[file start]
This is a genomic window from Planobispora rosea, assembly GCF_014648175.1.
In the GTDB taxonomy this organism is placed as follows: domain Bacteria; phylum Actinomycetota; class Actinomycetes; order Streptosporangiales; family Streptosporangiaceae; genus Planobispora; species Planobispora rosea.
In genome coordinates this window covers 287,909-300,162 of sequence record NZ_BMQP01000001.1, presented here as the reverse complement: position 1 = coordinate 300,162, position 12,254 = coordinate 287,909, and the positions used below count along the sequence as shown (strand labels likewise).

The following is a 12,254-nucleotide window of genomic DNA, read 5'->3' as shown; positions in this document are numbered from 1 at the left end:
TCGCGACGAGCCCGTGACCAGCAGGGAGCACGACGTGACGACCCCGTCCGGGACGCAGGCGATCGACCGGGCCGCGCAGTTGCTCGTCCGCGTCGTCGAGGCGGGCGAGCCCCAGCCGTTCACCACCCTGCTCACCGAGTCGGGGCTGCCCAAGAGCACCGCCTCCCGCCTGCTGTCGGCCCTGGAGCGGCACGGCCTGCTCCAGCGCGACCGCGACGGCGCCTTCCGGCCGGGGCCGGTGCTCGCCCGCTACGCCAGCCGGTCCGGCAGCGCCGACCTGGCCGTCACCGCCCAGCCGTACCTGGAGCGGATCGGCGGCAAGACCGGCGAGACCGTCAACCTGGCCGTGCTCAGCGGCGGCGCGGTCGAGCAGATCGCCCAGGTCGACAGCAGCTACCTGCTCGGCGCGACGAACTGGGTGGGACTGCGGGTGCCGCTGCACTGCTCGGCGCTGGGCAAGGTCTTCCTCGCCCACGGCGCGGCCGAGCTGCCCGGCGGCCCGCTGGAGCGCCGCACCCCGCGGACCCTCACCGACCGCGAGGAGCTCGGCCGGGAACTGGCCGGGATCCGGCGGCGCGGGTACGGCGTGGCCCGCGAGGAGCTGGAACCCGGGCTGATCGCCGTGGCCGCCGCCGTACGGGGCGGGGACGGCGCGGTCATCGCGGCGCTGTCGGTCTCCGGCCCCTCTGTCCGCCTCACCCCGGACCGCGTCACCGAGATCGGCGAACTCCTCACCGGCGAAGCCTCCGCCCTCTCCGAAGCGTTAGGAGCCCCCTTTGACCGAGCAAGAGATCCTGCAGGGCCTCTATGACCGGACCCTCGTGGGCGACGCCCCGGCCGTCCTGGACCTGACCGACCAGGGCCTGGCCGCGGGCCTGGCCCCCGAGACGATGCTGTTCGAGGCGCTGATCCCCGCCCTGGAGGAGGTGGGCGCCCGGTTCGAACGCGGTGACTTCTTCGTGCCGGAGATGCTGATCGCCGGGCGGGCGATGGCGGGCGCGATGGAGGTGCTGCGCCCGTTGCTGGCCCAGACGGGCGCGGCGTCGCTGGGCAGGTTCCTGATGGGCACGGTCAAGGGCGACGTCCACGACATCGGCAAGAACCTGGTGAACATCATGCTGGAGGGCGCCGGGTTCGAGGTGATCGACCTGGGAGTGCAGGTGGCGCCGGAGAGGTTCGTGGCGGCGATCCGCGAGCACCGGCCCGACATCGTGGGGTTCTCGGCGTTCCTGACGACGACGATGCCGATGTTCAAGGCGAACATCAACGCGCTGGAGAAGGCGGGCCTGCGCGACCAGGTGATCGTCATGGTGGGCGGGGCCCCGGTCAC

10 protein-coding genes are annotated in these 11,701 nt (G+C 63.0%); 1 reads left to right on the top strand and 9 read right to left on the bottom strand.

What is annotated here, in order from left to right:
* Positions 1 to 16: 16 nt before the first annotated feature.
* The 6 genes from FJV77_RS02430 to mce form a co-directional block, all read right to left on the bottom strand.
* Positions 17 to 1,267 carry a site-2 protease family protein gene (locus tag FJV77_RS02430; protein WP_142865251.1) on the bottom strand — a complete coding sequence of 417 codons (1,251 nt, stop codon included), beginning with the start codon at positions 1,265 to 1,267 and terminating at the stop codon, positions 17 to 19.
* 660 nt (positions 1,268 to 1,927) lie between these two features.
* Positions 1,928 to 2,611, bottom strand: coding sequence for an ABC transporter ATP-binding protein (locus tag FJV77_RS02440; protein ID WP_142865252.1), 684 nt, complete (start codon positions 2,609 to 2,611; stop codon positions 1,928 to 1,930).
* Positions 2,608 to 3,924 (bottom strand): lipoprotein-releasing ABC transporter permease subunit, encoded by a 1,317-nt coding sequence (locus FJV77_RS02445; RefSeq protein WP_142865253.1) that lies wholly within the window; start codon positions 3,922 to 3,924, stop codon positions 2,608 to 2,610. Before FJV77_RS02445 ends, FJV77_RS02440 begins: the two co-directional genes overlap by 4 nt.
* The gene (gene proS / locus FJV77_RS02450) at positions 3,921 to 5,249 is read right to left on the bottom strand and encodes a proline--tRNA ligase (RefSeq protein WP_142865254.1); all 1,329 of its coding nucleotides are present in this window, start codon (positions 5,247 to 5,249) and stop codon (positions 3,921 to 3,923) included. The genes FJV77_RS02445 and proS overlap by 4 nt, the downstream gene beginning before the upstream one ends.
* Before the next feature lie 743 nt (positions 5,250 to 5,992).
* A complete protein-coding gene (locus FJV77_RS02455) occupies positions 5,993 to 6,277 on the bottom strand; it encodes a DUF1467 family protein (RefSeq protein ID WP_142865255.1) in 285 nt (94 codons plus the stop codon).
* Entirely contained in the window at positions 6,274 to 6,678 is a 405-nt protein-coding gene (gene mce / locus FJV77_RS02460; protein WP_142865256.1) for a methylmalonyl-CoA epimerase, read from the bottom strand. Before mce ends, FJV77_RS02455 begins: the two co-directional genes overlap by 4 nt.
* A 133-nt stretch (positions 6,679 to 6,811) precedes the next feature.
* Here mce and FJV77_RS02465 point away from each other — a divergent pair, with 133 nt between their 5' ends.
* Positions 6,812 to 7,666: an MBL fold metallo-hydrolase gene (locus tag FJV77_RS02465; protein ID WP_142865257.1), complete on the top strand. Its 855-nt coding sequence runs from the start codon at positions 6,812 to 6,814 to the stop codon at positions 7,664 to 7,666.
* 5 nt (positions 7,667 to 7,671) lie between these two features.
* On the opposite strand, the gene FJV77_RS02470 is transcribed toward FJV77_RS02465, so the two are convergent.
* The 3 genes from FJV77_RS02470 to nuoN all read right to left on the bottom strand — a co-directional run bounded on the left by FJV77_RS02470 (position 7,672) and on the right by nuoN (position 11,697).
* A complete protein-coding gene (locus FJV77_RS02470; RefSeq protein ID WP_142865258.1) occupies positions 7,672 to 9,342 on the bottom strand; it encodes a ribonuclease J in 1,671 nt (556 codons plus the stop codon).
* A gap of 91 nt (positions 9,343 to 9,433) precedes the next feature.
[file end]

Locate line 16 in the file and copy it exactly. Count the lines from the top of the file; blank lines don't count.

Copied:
* A complete protein-coding gene (locus FJV77_RS02455) occupies positions 5,993 to 6,277 on the bottom strand; it encodes a DUF1467 family protein (RefSeq protein ID WP_142865255.1) in 285 nt (94 codons plus the stop codon).